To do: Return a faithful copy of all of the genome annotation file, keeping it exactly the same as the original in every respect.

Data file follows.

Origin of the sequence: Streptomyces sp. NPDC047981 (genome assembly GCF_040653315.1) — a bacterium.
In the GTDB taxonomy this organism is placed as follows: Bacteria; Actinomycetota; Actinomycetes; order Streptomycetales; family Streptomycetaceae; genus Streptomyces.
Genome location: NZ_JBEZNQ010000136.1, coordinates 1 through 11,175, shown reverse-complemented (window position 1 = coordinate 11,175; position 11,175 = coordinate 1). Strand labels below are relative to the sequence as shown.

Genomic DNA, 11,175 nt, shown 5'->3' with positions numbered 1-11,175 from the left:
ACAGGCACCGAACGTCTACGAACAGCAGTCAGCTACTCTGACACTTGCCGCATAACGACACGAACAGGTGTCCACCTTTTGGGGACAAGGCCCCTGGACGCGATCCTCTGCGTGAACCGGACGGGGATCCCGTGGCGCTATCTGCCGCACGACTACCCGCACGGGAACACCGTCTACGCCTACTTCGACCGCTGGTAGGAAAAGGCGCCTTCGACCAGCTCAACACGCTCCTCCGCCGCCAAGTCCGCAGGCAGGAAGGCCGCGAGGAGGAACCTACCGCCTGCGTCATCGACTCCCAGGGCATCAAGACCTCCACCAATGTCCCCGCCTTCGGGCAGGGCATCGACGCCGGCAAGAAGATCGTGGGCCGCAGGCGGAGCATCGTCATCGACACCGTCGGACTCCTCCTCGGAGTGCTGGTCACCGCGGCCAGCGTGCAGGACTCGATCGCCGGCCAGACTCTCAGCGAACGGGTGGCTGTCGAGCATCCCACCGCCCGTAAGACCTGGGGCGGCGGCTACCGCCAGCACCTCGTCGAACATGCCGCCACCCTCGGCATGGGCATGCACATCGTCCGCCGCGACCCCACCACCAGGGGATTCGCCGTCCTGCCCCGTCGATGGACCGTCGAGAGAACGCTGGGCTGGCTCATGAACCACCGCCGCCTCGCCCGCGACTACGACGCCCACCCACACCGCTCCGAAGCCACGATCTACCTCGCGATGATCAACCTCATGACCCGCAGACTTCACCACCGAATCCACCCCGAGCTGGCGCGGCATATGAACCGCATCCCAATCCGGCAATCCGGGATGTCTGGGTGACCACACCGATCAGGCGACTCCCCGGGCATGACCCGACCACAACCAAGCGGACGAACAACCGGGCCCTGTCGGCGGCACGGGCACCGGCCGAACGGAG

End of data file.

Origin of the sequence: Streptomyces sp. NPDC047981 (genome assembly GCF_040653315.1) — a bacterium.
In the GTDB taxonomy this organism is placed as follows: Bacteria; Actinomycetota; Actinomycetes; order Streptomycetales; family Streptomycetaceae; genus Streptomyces.
Genome location: NZ_JBEZNQ010000136.1, coordinates 1 through 11,175, shown reverse-complemented (window position 1 = coordinate 11,175; position 11,175 = coordinate 1). Strand labels below are relative to the sequence as shown.

Genomic DNA, 11,175 nt, shown 5'->3' with positions numbered 1-11,175 from the left:
ACAGGCACCGAACGTCTACGAACAGCAGTCAGCTACTCTGACACTTGCCGCATAACGACACGAACAGGTGTCCACCTTTTGGGGACAAGGCCCCTGGACGCGATCCTCTGCGTGAACCGGACGGGGATCCCGTGGCGCTATCTGCCGCACGACTACCCGCACGGGAACACCGTCTACGCCTACTTCGACCGCTGGTAGGAAAAGGCGCCTTCGACCAGCTCAACACGCTCCTCCGCCGCCAAGTCCGCAGGCAGGAAGGCCGCGAGGAGGAACCTACCGCCTGCGTCATCGACTCCCAGGGCATCAAGACCTCCACCAATGTCCCCGCCTTCGGGCAGGGCATCGACGCCGGCAAGAAGATCGTGGGCCGCAGGCGGAGCATCGTCATCGACACCGTCGGACTCCTCCTCGGAGTGCTGGTCACCGCGGCCAGCGTGCAGGACTCGATCGCCGGCCAGACTCTCAGCGAACGGGTGGCTGTCGAGCATCCCACCGCCCGTAAGACCTGGGGCGGCGGCTACCGCCAGCACCTCGTCGAACATGCCGCCACCCTCGGCATGGGCATGCACATCGTCCGCCGCGACCCCACCACCAGGGGATTCGCCGTCCTGCCCCGTCGATGGACCGTCGAGAGAACGCTGGGCTGGCTCATGAACCACCGCCGCCTCGCCCGCGACTACGACGCCCACCCACACCGCTCCGAAGCCACGATCTACCTCGCGATGATCAACCTCATGACCCGCAGACTTCACCACCGAATCCACCCCGAGCTGGCGCGGCATATGAACCGCATCCCAATCCGGCAATCCGGGATGTCTGGGTGACCACACCGATCAGGCGACTCCCCGGGCATGACCCGACCACAACCAAGCGGACGAACAACCGGGCCCTGTCGGCGGCACGGGCACCGGCCGAACGGAG